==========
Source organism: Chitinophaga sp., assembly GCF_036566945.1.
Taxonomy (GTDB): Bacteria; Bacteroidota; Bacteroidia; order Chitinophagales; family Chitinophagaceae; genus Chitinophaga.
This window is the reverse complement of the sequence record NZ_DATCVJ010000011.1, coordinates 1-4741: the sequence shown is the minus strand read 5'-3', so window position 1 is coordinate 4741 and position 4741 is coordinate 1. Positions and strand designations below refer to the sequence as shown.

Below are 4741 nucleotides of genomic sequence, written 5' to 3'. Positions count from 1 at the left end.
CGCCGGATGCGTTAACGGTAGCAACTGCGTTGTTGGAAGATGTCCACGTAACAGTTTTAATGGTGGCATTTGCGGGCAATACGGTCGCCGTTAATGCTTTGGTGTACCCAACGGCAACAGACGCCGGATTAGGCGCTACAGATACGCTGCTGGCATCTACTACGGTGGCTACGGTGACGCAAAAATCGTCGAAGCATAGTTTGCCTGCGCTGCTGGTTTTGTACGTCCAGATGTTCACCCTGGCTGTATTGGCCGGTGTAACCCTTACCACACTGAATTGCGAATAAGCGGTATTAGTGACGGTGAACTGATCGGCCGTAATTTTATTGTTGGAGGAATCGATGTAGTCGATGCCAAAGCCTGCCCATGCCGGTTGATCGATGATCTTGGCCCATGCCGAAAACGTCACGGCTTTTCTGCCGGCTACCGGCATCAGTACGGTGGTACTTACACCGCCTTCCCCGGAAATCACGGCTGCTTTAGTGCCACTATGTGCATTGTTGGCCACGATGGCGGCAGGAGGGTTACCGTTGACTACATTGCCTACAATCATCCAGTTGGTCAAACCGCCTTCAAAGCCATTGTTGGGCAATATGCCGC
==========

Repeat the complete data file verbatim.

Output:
Source organism: Chitinophaga sp., assembly GCF_036566945.1.
Taxonomy (GTDB): Bacteria; Bacteroidota; Bacteroidia; order Chitinophagales; family Chitinophagaceae; genus Chitinophaga.
This window is the reverse complement of the sequence record NZ_DATCVJ010000011.1, coordinates 1-4741: the sequence shown is the minus strand read 5'-3', so window position 1 is coordinate 4741 and position 4741 is coordinate 1. Positions and strand designations below refer to the sequence as shown.

Below are 4741 nucleotides of genomic sequence, written 5' to 3'. Positions count from 1 at the left end.
CGCCGGATGCGTTAACGGTAGCAACTGCGTTGTTGGAAGATGTCCACGTAACAGTTTTAATGGTGGCATTTGCGGGCAATACGGTCGCCGTTAATGCTTTGGTGTACCCAACGGCAACAGACGCCGGATTAGGCGCTACAGATACGCTGCTGGCATCTACTACGGTGGCTACGGTGACGCAAAAATCGTCGAAGCATAGTTTGCCTGCGCTGCTGGTTTTGTACGTCCAGATGTTCACCCTGGCTGTATTGGCCGGTGTAACCCTTACCACACTGAATTGCGAATAAGCGGTATTAGTGACGGTGAACTGATCGGCCGTAATTTTATTGTTGGAGGAATCGATGTAGTCGATGCCAAAGCCTGCCCATGCCGGTTGATCGATGATCTTGGCCCATGCCGAAAACGTCACGGCTTTTCTGCCGGCTACCGGCATCAGTACGGTGGTACTTACACCGCCTTCCCCGGAAATCACGGCTGCTTTAGTGCCACTATGTGCATTGTTGGCCACGATGGCGGCAGGAGGGTTACCGTTGACTACATTGCCTACAATCATCCAGTTGGTCAAACCGCCTTCAAAGCCATTGTTGGGCAATATGCCGC